Genesis 1 formed the basis of Christian beliefs about the Creation, about the remote human past. God had created the Earth and living things, including humanity, in six days, and on the seventh he rested. "Time we may comprehend," wrote English philosopher Sir Thomas Browne in 1643, "'Tis but five days older than ourselves."

About the same time, Archbishop James Ussher of Ireland used the long genealogies in the Old Testament to calculate that the world had been created on the evening of October 23 in 4004 BC.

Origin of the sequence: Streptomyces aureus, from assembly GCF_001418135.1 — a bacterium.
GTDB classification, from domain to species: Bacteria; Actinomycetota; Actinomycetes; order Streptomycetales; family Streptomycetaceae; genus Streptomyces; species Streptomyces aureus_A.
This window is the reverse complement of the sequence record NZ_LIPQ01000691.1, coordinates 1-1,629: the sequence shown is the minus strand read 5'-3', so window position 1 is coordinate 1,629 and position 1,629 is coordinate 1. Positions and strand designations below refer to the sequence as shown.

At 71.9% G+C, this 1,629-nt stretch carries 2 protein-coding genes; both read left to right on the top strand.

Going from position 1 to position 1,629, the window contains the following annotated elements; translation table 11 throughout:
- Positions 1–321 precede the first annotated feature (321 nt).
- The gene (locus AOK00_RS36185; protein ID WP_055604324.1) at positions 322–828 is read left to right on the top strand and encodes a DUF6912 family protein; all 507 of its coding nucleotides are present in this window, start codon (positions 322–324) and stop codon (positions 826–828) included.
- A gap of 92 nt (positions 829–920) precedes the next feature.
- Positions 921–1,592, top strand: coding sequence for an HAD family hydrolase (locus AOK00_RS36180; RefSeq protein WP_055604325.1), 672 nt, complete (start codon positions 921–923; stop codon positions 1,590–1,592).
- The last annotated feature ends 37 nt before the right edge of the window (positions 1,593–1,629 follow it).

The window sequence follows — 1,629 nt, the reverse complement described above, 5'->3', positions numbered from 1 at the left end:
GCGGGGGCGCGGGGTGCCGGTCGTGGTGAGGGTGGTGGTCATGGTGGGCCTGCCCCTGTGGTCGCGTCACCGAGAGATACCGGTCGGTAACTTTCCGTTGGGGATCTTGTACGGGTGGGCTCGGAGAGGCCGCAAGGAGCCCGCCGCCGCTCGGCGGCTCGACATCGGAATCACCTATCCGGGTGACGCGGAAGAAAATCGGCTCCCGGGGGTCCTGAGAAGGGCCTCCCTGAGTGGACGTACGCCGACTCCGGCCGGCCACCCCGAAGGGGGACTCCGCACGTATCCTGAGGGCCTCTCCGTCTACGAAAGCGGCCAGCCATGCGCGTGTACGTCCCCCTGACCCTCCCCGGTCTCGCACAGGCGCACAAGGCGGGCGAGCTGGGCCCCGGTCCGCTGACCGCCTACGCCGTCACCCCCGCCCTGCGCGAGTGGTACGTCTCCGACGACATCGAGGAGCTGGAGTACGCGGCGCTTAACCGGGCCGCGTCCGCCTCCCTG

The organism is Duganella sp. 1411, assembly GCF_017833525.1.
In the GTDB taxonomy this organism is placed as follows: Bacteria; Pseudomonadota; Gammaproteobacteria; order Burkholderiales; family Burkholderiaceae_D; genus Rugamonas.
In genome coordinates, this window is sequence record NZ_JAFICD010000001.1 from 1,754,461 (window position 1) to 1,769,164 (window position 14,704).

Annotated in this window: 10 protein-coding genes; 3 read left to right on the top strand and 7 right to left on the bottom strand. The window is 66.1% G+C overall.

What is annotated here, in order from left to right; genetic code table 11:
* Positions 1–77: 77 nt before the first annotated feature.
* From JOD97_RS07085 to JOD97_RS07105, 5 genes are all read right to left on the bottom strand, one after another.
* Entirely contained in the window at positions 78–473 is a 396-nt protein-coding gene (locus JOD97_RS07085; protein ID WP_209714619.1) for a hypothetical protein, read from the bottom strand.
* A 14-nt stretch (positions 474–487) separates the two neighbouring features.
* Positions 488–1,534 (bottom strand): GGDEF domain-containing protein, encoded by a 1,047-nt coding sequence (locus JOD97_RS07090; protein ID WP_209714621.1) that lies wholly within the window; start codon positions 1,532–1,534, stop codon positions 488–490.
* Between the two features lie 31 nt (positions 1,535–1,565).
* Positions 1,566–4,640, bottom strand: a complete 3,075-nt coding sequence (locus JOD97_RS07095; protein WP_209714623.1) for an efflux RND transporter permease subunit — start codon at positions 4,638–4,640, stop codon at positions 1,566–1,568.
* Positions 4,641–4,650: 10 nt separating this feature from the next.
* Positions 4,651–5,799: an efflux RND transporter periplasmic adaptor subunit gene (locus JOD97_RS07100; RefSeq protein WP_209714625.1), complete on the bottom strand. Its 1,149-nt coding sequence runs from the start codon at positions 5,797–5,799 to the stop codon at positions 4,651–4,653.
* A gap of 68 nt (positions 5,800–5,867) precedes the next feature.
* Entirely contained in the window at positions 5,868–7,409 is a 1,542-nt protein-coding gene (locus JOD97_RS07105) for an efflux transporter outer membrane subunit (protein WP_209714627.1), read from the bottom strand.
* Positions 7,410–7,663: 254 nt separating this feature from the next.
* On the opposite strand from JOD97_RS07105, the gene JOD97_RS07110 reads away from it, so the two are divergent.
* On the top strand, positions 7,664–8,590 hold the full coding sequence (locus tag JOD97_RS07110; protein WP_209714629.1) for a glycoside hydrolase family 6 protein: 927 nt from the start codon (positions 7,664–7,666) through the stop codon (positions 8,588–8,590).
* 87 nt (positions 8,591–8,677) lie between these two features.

The Ussherian chronology became a cornerstone of Christian dogma until the mid-nineteenth century. It was based on a belief in the literal historical truth of Genesis, Chapter 1 and allowed but 6,000 years for all of human existence, both historic and prehistoric.

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